Sweetly scented, jasmine is a vine with clusters of starry, white flowers. Common jasmine or poet’s jasmine is part of the Oleaceae family, which includes the olive tree. It is native to Asia and may have originated in Persia, modern-day Iran, according to botantists.
The name is derived from the Persian (Farsi) word ‘yasmin,’ which roughly translates to ‘god’s gift.’ In many Asian countries, it has been used as a symbol of both purity and magic. In India, jasmine was often used to scent women’s hair as the ‘moonlight of the grove.’ During the Ming dynasty, the production of jasmine tea from the Fuijan Provence in eastern China became popular and continues to be enjoyed to this today. Many ancient practices used jasmine to treat depression, anxiety, stress and insomnia.
As an incredibly fragrant flower, jasmine is found in some of the world’s most famed perfumes like Chanel No 5. While the flower wasn’t brought to Europe until the Moors, it quickly flourished across the region. You can find the annual Jasmine Festival held in Grasse that marks the beginning of the harvest in the French Riviera. In fact, jasmine oil has been called the ‘king of oils.’
Outside of being a key raw material in the world of perfumery, jasmine tea contains polyphenols, micro-nutrients with antioxidant properties. It’s anti-inflammatory properties may help to reduce your risk of heart disease, and promotes good oral by reducing oral plaque as well as combating oral-causing bacteria that leads to bad breath.
While technically a herb, this evergreen perennial plant is known for its leaves, but it also blossoms with small, blue flowers. Rosemary is native to the Mediterranean and it is a member of the mint family. Rosmarinus derives from the Latin ‘ros’ and ‘marinus’ that taken together are translated to ‘dew of the sea.’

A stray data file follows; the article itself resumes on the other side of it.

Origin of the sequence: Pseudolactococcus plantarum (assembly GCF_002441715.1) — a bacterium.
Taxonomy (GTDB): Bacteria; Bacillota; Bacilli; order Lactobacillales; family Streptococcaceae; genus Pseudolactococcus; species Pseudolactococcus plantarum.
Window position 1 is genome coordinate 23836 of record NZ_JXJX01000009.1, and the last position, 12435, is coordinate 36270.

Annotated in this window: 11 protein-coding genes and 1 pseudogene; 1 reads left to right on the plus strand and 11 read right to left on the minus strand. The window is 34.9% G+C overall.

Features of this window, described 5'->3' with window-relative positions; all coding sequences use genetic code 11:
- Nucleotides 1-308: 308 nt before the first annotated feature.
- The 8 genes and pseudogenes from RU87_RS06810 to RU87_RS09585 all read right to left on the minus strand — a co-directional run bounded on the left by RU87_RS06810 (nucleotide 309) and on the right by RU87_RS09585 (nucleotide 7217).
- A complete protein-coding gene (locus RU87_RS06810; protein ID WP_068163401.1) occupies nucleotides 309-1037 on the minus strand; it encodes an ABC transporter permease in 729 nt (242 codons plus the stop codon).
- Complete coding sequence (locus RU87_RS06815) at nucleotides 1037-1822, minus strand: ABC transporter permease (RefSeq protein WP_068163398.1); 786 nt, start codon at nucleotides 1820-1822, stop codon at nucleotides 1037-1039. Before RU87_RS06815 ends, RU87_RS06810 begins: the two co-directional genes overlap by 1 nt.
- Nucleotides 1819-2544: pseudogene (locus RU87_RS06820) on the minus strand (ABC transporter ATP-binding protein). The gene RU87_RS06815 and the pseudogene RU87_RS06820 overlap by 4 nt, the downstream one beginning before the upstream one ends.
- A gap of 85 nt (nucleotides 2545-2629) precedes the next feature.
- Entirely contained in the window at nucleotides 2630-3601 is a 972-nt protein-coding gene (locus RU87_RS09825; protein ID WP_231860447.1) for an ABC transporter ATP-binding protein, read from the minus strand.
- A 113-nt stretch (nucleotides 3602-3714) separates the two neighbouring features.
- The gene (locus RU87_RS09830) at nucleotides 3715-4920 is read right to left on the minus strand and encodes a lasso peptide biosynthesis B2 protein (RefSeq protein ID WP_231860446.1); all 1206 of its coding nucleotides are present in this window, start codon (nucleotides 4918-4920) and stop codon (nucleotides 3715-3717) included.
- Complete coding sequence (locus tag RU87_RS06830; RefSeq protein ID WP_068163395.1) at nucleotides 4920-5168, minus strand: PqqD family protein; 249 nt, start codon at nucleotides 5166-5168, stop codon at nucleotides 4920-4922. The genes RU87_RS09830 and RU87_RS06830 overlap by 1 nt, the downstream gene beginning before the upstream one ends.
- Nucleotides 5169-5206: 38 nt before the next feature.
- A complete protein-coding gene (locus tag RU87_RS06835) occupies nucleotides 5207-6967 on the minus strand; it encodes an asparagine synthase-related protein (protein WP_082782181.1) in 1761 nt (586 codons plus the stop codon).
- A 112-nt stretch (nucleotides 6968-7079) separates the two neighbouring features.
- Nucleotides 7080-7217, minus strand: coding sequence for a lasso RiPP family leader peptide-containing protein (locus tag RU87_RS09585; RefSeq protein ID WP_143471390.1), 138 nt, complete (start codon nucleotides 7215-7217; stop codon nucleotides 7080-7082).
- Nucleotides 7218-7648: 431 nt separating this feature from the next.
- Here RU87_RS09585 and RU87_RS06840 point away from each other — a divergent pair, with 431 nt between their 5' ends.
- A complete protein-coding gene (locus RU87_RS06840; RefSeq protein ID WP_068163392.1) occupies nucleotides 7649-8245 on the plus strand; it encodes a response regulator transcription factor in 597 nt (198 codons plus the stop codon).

While associated today with cooking and cuisine (or a nice cocktail), many of our ancient and historical references to rosemary are found in relation to ceremony and religion. Rosemary was one of the few items placed on top of an Egyptian sarcophagus. Ancient Greek scholars wore wreaths made of rosemary around their heads to help with their memory and recall. Roman brides carried rosemary as symbol of love, purification and virtue (a trend that continued well into the medieval ages).
Rosemary was also used to create Napoleon Bonaparte’s own eau de cologne. He had a regular monthly order of 50 perfumes made for him at a massive expense with a quarterly bill of 423 francs. Napoleon also asked for guests to bathe in rosemary before entering his mansion so as to purify themselves before seeing the emperor.
Today, laboratory studies have shown that rosemary is rich in antioxidants. It is also a source for iron, calcium, and vitamin B6. Notably, rosemary contains carnosic acid, which can fight off the damage of free radicals in your brain (by products of oxidation/reduction). This might to help prevent brain damage, and improve recovery from strokes as demonstrated by a study on rats.
What are some of your favourite flowers? How do you like to use them outside of the garden? Let us know in the comments.